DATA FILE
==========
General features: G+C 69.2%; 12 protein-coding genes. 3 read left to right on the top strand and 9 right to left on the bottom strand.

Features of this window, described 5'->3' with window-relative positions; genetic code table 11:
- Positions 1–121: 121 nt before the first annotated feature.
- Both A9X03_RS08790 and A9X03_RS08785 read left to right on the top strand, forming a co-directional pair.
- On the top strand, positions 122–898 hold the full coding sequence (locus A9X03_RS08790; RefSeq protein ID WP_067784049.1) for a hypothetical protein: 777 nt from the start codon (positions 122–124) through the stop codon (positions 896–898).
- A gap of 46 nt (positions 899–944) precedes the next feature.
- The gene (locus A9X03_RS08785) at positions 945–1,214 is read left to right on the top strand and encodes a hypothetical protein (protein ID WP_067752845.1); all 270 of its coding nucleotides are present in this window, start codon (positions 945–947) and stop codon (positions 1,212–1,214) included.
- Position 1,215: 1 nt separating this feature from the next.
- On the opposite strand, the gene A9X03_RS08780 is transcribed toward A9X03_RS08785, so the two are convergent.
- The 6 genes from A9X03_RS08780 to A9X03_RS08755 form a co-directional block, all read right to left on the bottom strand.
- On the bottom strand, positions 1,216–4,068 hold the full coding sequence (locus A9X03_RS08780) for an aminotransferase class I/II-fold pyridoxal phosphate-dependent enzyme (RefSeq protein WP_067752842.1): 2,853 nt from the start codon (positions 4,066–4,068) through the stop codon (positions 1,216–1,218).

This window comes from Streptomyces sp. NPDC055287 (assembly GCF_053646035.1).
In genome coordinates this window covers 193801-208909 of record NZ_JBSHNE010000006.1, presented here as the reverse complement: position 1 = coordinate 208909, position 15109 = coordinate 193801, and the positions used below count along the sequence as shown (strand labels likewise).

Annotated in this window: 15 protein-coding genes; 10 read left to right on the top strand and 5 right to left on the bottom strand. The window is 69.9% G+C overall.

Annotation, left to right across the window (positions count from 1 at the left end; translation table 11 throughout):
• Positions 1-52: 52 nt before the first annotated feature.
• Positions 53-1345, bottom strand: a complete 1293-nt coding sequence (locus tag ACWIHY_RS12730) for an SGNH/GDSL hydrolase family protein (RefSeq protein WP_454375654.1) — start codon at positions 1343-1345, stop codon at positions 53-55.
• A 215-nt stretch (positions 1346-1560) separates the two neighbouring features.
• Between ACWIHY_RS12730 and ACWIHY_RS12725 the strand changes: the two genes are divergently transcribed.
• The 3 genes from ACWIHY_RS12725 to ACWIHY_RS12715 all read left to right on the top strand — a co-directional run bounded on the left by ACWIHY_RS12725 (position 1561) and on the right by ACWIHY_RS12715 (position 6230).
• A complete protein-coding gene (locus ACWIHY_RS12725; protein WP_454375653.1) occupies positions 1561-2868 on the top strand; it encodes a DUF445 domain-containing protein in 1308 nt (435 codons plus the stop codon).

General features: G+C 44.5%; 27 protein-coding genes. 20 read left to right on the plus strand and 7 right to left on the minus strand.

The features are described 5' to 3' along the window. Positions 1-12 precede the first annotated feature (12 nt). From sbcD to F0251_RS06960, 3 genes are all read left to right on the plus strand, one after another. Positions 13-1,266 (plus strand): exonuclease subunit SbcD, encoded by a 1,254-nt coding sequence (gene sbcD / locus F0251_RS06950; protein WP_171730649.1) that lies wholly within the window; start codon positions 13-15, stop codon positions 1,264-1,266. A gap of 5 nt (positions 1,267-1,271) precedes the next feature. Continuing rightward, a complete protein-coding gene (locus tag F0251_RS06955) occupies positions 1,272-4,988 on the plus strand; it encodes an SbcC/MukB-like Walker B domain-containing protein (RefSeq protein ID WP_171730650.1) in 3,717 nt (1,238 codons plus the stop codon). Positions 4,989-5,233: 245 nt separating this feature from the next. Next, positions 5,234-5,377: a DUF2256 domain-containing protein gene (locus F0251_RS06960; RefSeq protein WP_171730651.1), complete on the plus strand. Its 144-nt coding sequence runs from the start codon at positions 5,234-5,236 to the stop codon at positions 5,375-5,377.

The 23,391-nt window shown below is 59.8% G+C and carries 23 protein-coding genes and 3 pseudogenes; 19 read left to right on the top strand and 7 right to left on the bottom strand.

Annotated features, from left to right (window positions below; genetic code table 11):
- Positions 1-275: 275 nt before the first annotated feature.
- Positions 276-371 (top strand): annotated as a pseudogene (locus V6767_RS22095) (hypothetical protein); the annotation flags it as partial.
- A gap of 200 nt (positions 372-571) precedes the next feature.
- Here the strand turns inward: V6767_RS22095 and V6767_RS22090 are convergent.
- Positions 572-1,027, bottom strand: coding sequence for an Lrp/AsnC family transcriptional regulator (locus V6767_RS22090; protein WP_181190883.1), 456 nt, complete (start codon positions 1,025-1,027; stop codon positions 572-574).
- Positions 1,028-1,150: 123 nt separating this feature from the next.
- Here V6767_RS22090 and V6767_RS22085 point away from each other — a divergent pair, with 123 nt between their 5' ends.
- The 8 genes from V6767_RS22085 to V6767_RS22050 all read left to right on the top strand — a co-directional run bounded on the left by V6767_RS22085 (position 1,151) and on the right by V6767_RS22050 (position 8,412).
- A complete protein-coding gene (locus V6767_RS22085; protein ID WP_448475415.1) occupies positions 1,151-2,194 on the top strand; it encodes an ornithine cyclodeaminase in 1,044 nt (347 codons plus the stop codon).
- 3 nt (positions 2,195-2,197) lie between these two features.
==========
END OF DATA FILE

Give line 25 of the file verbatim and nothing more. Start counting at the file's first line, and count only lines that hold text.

Annotated features, from left to right (window positions below; genetic code table 11):